Hot Dog

Seriously? 1 Hot Dog = 36 Minutes Less of Healthy Life?

Remember when the pandemic was new and we were not allowed to laugh? They canceled April Fool’s Day in 2020. Well, today it’s back. We refuse to believe this press release from the University of Michigan School of Public Health is not a prank. Their environmental scientists are telling us that one hot dog will cost us 36 minutes of healthy life.

But it’s not all bad news. A peanut butter and jelly sandwich will give us back 33 minutes. As it turns out, a PB&J sits on top of the list from these folks for “the most health beneficial foods.”

Our lunch menu just changed for today.

Mashing Up Healthy Eating with the Environment

Perhaps it is unsurprising that this paper didn’t come from nutrition professionals. It came from environmental health experts. So naturally it’s a mashup of a healthy eating index with measures of environmental sustainability. These folks had a mission. Find foods that promote health and protect the environment.

So they did. Hot dogs are the worst for your health, they concluded. Beef bourguignon is the worst for the environment. But the authors want you to know that small changes can make a big difference. By swapping just ten percent of your calories from beef and processed meats, you can score a double win. You get 48 minutes more of healthy life every day and a 33 percent smaller carbon footprint!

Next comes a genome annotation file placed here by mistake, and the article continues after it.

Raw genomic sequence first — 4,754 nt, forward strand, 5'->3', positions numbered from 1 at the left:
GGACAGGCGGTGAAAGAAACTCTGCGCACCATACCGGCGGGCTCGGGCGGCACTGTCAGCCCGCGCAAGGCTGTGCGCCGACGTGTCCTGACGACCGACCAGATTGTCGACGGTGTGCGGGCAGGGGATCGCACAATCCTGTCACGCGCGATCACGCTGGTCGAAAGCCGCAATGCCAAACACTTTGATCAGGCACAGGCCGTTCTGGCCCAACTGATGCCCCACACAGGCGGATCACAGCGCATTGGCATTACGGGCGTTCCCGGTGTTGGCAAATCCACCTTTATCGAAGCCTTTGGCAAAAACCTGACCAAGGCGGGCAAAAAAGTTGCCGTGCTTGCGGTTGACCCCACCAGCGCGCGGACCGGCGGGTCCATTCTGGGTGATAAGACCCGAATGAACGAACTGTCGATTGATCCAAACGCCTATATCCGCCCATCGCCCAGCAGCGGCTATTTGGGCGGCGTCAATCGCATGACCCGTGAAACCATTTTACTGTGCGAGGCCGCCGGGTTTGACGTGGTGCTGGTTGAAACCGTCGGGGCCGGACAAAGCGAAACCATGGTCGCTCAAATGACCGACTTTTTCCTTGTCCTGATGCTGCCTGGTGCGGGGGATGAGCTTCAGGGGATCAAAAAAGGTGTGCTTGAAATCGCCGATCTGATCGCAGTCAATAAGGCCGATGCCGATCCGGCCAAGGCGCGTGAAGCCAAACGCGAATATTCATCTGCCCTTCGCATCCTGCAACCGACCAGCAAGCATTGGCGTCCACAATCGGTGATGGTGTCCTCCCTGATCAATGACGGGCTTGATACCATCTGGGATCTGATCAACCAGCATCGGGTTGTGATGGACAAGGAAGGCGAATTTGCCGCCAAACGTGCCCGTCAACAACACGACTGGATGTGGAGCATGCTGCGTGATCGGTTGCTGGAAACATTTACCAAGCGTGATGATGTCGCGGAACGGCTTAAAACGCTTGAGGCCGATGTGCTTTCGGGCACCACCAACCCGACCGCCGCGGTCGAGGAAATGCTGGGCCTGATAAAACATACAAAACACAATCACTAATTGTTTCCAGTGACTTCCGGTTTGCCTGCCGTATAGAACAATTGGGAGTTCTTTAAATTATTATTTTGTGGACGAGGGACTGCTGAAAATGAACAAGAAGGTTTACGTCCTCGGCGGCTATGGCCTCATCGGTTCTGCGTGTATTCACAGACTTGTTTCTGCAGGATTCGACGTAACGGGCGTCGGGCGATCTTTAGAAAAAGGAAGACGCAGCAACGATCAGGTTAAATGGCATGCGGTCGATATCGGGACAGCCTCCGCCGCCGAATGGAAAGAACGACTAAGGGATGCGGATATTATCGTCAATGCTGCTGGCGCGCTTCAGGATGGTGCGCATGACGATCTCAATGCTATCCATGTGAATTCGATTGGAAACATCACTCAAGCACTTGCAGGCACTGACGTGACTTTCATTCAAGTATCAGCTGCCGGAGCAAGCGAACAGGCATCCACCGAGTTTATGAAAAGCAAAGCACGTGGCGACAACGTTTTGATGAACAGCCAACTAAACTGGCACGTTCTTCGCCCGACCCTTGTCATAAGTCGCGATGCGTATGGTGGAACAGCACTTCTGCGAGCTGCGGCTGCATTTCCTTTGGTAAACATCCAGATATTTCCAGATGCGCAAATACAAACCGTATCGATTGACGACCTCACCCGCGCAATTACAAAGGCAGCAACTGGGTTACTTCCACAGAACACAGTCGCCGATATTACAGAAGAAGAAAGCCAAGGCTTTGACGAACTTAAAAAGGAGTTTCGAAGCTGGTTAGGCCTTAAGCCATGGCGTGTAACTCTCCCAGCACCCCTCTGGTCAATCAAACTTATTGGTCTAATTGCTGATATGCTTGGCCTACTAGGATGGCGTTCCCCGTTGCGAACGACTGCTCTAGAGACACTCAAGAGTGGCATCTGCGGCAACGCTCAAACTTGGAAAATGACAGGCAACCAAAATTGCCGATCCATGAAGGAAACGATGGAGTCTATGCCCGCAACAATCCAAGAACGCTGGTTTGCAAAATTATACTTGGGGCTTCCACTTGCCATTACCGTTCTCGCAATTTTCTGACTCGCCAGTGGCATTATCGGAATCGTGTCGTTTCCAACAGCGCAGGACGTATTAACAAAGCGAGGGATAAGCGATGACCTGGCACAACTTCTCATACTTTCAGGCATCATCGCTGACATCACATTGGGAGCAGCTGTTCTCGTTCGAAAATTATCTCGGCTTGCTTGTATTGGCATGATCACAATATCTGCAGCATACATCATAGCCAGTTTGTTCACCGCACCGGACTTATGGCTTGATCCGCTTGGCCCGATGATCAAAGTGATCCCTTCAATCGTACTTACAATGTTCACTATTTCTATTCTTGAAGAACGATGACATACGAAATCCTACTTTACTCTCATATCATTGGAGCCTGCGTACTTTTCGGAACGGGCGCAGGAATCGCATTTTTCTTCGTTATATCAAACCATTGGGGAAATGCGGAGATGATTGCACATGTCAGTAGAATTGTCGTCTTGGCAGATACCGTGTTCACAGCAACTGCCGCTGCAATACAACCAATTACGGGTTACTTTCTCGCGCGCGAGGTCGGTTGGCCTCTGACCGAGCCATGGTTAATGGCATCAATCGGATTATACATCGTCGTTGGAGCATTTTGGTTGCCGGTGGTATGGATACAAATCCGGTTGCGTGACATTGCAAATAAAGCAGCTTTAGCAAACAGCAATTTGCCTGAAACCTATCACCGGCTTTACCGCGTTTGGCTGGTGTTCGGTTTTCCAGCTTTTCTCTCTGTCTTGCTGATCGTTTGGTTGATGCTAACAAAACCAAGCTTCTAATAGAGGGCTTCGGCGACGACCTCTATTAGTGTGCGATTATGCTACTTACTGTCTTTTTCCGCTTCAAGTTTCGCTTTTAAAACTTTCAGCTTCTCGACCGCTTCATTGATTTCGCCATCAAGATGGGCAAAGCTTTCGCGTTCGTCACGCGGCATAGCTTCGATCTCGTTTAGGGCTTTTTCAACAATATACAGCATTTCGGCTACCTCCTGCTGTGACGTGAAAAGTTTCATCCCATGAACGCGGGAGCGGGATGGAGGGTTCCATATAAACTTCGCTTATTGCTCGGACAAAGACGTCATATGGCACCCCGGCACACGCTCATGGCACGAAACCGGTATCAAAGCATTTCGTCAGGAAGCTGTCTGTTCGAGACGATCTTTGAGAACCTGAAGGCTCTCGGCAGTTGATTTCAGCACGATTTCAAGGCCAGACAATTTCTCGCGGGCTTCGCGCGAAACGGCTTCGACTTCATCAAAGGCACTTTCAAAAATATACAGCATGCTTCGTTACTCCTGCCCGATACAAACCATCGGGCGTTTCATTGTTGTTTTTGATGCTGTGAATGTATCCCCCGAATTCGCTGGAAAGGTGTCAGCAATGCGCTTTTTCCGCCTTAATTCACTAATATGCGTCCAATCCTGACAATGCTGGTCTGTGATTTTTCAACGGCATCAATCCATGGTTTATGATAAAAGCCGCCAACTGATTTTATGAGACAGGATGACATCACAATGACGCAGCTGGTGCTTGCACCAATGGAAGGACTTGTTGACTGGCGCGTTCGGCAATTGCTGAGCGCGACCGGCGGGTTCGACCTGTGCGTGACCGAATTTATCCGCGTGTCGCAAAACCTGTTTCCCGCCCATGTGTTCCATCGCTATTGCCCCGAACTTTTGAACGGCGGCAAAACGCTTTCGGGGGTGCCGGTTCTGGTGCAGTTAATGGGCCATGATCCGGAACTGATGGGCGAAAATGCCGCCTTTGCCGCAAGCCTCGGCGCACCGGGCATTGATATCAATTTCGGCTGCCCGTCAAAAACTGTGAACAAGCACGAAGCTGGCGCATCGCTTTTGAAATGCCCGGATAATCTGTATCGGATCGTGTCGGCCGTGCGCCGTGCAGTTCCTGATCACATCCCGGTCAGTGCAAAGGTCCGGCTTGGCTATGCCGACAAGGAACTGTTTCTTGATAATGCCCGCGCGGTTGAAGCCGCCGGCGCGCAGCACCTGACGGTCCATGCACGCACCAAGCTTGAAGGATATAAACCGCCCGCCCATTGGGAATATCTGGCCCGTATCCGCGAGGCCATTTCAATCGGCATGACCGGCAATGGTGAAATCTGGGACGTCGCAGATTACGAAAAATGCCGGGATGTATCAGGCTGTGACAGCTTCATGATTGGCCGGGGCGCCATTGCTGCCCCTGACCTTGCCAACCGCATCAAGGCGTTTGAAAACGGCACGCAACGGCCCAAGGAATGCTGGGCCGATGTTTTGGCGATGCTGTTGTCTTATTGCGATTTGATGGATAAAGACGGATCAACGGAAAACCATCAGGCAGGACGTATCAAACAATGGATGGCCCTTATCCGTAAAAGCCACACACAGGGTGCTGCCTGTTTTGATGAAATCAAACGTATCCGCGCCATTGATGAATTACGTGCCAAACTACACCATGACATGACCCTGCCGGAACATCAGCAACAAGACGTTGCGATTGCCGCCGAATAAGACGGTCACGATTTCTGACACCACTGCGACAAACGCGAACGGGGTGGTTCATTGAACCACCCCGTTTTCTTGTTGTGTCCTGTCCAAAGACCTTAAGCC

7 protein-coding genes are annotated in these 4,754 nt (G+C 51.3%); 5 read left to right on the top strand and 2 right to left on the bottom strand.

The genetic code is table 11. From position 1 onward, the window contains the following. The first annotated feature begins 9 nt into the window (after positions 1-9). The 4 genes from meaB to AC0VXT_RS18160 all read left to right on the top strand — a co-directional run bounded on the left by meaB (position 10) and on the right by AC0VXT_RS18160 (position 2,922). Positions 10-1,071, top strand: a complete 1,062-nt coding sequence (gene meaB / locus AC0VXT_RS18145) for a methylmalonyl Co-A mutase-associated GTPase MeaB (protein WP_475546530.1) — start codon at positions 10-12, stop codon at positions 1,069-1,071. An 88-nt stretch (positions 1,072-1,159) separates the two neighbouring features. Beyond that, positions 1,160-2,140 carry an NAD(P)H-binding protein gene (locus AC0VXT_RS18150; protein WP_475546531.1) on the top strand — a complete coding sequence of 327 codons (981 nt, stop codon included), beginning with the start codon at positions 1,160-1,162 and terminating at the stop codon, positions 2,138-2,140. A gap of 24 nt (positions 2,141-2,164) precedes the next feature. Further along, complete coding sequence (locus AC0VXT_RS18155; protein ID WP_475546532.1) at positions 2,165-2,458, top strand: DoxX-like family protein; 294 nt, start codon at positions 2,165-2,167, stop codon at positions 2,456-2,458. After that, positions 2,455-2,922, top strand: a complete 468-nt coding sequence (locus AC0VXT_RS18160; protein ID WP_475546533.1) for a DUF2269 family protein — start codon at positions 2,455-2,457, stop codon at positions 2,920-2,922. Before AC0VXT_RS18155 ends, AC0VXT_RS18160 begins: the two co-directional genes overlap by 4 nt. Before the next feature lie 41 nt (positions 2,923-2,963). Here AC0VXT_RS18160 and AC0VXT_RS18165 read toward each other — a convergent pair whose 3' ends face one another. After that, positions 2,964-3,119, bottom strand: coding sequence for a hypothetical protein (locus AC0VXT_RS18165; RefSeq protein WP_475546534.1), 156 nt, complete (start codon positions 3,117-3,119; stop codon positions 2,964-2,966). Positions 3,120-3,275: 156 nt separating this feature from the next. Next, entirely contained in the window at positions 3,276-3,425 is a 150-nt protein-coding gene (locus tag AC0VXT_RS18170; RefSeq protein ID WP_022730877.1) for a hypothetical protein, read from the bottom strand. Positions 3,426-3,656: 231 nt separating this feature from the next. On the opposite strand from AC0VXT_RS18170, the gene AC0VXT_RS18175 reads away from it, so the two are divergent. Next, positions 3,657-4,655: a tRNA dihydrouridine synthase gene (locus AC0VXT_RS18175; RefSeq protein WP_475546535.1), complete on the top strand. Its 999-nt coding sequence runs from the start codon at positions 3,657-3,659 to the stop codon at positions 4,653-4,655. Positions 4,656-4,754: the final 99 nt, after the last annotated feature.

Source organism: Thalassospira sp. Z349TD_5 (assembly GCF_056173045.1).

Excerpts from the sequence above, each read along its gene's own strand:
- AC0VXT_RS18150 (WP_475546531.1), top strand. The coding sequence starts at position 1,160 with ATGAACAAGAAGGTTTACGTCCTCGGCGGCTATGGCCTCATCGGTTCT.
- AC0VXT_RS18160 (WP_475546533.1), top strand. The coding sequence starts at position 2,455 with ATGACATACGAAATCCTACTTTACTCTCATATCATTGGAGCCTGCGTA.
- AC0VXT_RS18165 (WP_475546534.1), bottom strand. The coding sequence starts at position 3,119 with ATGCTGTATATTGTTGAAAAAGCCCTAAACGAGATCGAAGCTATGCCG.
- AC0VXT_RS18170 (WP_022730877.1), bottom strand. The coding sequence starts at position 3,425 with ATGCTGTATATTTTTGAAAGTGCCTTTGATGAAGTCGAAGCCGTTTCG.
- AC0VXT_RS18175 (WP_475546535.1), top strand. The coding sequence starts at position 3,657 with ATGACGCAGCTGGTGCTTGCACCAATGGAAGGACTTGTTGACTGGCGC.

Naturally, the swap is for fruits, veggies, nuts, legumes, and the right kind of seafood. It’s healthy stuff that saves the earth while you eat. Honestly, it’s tough to argue with the foods they’re endorsing.

Good Recommendations, Tortured Math

As good as these recommendations are, these authors lose us with their tortured math. They started with correlations between self-reported dietary data and health outcomes. They took for granted that the relationship is causal. Then they pounded the numbers until they came up with minutes of healthy life gained or lost with good or bad food. Ellie Murray at the Boston University School of Public Health pretty much sums it up:

“In ridiculous health ‘news,’ it is literally impossible to make this claim based on our existing scientific study design and data analysis tools.”

We have a more basic question. How many minutes of productive life did peer reviewers lose when they evaluated this paper?

Click here for the paper and here further (possibly tongue-in-cheek) reporting from the Washington Post. For further explanation from the authors, click here.

Hot Dog, photograph © pepperberryfarm / flickr

Subscribe by email to follow the accumulating evidence and observations that shape our view of health, obesity, and policy.


August 26, 2021